Shortly after his arrival, a party of 23 Jews arrived in New Amsterdam aboard a Portuguese vessel that had been diverted from its planned return to Europe by a pirate attack. Unlike Barsimon, who had a passport from the Dutch West India Company, these arrivals were not welcomed by the local officials, who viewed them as a corrupting influence in the Christian colony. Nonetheless, Jews came from the West Indies, heavily dominated by Catholic Spain, and Brazil, where the former Dutch colony had been lost to the Portuguese, because they were disillusioned with the religious and political situations that existed there. The Jews settling in New Amsterdam were seeking the equality of free men in a land of liberty where they could freely worship and have equal opportunities and obligations alongside the Christian citizens.
In 1655, Barsimson and another early Jewish settler, Asser Levy, joined in a petition to Governor Peter Stuyvesant and council of New Netherland to be permitted to stand guard like the other burghers, or to be relieved from the special tax imposed upon their nation in lieu thereof by resolution of governor and council, but their request was curtly refused with the remark that they might go elsewhere if they liked. Instead of following the latter advice, Barsimson and other early American Jews succeeded before long in obtaining instructions to Governor Stuyvesant from his superiors, the Dutch West India Company, condemning such unjustified and illiberal discriminations.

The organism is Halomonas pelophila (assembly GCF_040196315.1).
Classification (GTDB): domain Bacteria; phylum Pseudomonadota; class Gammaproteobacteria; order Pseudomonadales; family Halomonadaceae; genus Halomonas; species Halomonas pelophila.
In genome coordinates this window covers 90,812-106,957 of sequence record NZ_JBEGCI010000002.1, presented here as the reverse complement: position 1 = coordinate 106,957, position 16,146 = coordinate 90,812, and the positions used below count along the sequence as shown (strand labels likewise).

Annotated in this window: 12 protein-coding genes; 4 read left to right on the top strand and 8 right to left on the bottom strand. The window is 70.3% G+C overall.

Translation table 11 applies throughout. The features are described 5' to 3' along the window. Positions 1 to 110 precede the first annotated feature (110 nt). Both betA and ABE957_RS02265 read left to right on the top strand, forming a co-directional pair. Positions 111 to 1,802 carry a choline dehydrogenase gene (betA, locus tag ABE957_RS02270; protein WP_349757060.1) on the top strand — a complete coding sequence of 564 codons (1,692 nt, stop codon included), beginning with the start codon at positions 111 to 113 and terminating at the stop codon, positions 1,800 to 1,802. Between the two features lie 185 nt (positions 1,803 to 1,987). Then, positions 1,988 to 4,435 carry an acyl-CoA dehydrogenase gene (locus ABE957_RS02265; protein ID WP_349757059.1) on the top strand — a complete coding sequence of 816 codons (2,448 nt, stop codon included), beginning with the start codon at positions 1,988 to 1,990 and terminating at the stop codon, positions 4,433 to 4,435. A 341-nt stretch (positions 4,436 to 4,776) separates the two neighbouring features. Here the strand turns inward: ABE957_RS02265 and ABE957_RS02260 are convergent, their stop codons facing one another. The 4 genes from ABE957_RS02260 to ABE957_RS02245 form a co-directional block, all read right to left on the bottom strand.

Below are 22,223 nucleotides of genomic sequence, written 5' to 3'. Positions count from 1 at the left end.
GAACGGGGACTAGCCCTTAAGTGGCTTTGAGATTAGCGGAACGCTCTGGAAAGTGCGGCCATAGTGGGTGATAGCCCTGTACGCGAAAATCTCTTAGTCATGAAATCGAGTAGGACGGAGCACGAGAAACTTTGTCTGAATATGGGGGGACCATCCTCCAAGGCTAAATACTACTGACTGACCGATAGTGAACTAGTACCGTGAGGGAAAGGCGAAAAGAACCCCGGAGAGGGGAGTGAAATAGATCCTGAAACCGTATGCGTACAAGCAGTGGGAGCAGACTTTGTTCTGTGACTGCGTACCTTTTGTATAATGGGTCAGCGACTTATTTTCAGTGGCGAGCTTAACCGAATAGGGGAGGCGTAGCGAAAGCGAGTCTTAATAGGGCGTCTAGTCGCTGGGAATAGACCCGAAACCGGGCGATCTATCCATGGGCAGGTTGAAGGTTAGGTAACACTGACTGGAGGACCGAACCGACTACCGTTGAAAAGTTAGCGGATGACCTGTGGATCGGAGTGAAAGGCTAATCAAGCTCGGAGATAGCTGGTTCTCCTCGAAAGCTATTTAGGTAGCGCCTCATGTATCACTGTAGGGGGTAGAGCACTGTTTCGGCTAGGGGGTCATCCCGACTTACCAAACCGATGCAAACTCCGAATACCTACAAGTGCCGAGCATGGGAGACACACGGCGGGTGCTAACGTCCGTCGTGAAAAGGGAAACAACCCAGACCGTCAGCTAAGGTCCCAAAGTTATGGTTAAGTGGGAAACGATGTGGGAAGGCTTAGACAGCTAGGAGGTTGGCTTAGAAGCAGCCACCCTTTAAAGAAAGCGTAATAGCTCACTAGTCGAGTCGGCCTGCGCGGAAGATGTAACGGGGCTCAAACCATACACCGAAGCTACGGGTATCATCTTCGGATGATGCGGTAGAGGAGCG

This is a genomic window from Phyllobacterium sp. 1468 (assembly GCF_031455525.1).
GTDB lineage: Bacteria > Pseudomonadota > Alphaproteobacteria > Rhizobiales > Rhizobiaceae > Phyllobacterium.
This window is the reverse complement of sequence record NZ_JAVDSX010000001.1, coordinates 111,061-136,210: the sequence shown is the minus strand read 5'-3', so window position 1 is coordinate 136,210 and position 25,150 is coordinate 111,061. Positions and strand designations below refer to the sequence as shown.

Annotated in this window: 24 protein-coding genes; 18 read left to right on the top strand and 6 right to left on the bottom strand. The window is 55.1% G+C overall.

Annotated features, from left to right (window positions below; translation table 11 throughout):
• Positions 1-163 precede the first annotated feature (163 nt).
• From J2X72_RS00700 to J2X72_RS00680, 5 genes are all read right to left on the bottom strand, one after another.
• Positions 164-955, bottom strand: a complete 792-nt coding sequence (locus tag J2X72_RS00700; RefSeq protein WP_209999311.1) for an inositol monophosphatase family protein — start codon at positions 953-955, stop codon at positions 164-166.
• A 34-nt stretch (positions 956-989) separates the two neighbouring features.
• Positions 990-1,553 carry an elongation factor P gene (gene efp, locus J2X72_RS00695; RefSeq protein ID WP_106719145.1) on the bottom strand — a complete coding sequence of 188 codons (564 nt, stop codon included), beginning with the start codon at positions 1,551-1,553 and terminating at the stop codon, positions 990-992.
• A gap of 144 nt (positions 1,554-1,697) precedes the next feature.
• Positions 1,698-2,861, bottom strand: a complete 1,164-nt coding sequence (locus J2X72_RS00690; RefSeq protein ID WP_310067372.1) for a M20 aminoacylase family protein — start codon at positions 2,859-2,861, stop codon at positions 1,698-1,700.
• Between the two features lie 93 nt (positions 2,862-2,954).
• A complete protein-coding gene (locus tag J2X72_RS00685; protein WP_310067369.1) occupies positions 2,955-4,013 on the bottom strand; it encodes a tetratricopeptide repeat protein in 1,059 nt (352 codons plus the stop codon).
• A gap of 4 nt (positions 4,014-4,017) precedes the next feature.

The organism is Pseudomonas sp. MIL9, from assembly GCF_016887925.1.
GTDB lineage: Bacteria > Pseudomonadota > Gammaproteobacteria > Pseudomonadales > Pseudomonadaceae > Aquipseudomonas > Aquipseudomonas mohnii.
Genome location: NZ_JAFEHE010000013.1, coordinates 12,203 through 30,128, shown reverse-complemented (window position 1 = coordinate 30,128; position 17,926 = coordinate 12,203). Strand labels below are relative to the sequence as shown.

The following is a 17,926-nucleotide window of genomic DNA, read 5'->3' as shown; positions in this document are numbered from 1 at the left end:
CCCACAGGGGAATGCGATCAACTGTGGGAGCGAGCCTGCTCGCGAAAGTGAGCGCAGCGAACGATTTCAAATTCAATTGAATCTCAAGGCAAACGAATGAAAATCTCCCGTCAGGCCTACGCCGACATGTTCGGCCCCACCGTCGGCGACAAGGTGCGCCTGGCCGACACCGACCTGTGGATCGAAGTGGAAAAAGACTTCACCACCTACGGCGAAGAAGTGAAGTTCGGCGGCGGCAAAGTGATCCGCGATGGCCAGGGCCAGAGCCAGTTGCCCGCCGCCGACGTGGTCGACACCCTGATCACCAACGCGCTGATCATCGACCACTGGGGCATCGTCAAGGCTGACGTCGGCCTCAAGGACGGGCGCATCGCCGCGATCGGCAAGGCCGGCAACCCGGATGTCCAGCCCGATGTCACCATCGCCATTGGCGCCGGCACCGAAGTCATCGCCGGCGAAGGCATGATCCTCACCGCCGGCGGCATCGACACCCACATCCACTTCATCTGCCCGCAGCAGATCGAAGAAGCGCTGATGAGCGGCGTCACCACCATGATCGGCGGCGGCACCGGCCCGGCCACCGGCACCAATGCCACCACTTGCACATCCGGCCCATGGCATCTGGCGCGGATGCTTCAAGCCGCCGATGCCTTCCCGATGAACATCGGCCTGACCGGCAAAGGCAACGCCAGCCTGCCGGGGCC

Despite this victory, Barsimon and the other members of the Jewish community continued to suffer prejudice at the hands of the local authorities, obtaining relief only when Jewish leaders in the Netherlands applied pressure to the governors of the Dutch West India Company, who were heavily dependent on Jewish bankers and investors to finance their operations, to permit the New Amsterdam Jews to have certain rights including the ability to purchase their own burial plot.
In 1658, Barsimson succeeded in securing from the Dutch municipal court in New Amsterdam a ruling which is surprising even in the light of latter-day principles of religious liberty. He was summoned to court as defendant on a Saturday, but the court decided, in the terse language of the record that "though defendant is absent, yet no default is entered against him, as he was summoned on his Sabbath."